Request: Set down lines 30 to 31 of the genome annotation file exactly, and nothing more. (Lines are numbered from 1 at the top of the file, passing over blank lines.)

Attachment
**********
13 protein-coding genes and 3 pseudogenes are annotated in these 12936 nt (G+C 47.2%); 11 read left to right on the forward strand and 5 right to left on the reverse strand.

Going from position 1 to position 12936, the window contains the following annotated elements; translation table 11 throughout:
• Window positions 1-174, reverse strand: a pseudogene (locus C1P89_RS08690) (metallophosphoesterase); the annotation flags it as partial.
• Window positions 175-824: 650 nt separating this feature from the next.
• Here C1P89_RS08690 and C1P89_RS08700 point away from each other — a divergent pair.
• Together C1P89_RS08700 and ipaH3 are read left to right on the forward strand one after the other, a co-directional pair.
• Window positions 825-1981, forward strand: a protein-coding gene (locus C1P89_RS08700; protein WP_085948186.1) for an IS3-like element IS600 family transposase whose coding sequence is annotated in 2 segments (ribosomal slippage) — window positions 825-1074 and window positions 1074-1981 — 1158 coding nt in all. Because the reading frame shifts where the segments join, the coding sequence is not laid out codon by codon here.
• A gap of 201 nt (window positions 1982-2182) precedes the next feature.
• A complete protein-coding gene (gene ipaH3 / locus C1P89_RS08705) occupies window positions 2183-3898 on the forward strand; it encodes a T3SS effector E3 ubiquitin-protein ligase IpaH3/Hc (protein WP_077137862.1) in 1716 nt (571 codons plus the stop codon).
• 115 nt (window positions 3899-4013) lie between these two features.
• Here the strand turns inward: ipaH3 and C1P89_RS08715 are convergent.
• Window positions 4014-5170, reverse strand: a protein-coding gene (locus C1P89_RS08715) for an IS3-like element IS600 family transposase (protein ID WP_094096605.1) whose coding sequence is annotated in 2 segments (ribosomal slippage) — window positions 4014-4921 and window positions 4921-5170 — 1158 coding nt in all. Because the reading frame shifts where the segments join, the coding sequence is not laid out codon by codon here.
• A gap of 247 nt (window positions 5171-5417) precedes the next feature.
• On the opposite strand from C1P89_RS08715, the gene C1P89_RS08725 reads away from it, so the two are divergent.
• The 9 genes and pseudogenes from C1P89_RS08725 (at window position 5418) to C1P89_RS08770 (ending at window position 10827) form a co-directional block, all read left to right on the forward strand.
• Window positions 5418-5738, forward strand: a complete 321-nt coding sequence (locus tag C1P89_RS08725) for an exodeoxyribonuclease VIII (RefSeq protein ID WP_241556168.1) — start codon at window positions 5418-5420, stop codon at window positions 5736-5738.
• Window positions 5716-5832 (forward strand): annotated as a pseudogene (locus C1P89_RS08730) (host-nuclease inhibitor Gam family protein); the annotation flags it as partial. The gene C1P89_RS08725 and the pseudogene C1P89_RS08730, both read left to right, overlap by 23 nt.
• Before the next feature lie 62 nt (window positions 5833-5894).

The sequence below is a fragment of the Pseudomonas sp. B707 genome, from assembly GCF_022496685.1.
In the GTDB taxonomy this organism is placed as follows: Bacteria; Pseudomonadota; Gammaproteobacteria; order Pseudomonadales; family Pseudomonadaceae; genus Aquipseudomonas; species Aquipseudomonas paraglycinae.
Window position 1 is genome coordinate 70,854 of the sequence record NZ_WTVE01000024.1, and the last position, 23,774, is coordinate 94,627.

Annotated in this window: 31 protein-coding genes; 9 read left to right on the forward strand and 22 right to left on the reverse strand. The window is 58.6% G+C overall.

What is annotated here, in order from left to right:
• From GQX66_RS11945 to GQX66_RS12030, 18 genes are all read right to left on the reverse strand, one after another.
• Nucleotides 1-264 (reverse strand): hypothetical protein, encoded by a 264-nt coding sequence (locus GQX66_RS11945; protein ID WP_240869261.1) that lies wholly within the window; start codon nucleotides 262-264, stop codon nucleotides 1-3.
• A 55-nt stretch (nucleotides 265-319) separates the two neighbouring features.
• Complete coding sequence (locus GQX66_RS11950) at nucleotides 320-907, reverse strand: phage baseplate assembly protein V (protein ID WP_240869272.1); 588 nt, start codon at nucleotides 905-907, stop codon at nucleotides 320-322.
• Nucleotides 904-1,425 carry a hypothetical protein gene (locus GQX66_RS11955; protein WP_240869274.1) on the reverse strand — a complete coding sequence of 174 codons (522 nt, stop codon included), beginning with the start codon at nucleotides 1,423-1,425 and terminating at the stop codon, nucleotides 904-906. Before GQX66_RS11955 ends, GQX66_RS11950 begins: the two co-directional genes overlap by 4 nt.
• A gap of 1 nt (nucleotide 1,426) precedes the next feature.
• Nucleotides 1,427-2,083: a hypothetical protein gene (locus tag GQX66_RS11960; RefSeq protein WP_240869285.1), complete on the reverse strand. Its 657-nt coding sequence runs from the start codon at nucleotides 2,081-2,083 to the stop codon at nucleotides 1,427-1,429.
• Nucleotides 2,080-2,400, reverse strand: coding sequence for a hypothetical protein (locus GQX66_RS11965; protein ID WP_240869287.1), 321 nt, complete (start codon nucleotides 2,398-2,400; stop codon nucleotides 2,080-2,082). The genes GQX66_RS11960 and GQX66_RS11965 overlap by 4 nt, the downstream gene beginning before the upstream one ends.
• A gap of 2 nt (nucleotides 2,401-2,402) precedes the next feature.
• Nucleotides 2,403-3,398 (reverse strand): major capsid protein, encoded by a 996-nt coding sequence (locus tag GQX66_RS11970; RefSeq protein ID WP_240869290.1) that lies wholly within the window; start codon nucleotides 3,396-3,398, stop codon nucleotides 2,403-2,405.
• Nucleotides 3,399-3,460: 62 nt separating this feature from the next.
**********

• Nucleotides 1,427-2,083: a hypothetical protein gene (locus tag GQX66_RS11960; RefSeq protein WP_240869285.1), complete on the reverse strand. Its 657-nt coding sequence runs from the start codon at nucleotides 2,081-2,083 to the stop codon at nucleotides 1,427-1,429.
• Nucleotides 2,080-2,400, reverse strand: coding sequence for a hypothetical protein (locus GQX66_RS11965; protein ID WP_240869287.1), 321 nt, complete (start codon nucleotides 2,398-2,400; stop codon nucleotides 2,080-2,082). The genes GQX66_RS11960 and GQX66_RS11965 overlap by 4 nt, the downstream gene beginning before the upstream one ends.